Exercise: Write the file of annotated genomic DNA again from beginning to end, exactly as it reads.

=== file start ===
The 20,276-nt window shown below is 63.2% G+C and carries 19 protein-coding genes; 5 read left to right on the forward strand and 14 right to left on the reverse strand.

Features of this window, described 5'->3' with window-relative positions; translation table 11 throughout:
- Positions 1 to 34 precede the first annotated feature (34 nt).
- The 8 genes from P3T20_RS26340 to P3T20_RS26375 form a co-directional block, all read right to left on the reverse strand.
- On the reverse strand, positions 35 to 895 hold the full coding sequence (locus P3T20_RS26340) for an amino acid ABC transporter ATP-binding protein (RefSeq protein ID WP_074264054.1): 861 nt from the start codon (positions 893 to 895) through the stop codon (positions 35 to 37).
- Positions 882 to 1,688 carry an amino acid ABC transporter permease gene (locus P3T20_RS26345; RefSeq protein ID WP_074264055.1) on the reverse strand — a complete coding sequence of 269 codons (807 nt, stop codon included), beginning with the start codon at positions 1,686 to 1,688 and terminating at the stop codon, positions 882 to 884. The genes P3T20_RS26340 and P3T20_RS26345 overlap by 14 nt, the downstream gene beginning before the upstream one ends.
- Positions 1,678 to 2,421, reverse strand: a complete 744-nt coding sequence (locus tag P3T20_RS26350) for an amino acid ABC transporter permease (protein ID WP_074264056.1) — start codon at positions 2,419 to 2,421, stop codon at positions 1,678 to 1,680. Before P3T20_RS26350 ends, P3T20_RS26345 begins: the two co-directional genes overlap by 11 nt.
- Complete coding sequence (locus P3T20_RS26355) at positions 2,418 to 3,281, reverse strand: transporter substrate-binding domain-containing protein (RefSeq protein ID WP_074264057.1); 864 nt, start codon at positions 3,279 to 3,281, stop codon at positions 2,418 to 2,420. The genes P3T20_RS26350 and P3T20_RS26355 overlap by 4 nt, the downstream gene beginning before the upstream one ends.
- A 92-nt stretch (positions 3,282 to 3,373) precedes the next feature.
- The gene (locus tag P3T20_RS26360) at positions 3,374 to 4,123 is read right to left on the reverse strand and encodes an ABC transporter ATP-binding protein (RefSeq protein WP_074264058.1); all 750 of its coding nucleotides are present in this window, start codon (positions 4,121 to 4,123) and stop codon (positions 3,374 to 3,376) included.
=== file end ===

The 20,276-nt window shown below is 63.2% G+C and carries 19 protein-coding genes; 5 read left to right on the forward strand and 14 right to left on the reverse strand.

Features of this window, described 5'->3' with window-relative positions; translation table 11 throughout:
- Positions 1 to 34 precede the first annotated feature (34 nt).
- The 8 genes from P3T20_RS26340 to P3T20_RS26375 form a co-directional block, all read right to left on the reverse strand.
- On the reverse strand, positions 35 to 895 hold the full coding sequence (locus P3T20_RS26340) for an amino acid ABC transporter ATP-binding protein (RefSeq protein ID WP_074264054.1): 861 nt from the start codon (positions 893 to 895) through the stop codon (positions 35 to 37).
- Positions 882 to 1,688 carry an amino acid ABC transporter permease gene (locus P3T20_RS26345; RefSeq protein ID WP_074264055.1) on the reverse strand — a complete coding sequence of 269 codons (807 nt, stop codon included), beginning with the start codon at positions 1,686 to 1,688 and terminating at the stop codon, positions 882 to 884. The genes P3T20_RS26340 and P3T20_RS26345 overlap by 14 nt, the downstream gene beginning before the upstream one ends.
- Positions 1,678 to 2,421, reverse strand: a complete 744-nt coding sequence (locus tag P3T20_RS26350) for an amino acid ABC transporter permease (protein ID WP_074264056.1) — start codon at positions 2,419 to 2,421, stop codon at positions 1,678 to 1,680. Before P3T20_RS26350 ends, P3T20_RS26345 begins: the two co-directional genes overlap by 11 nt.
- Complete coding sequence (locus P3T20_RS26355) at positions 2,418 to 3,281, reverse strand: transporter substrate-binding domain-containing protein (RefSeq protein ID WP_074264057.1); 864 nt, start codon at positions 3,279 to 3,281, stop codon at positions 2,418 to 2,420. The genes P3T20_RS26350 and P3T20_RS26355 overlap by 4 nt, the downstream gene beginning before the upstream one ends.
- A 92-nt stretch (positions 3,282 to 3,373) precedes the next feature.
- The gene (locus tag P3T20_RS26360) at positions 3,374 to 4,123 is read right to left on the reverse strand and encodes an ABC transporter ATP-binding protein (RefSeq protein WP_074264058.1); all 750 of its coding nucleotides are present in this window, start codon (positions 4,121 to 4,123) and stop codon (positions 3,374 to 3,376) included.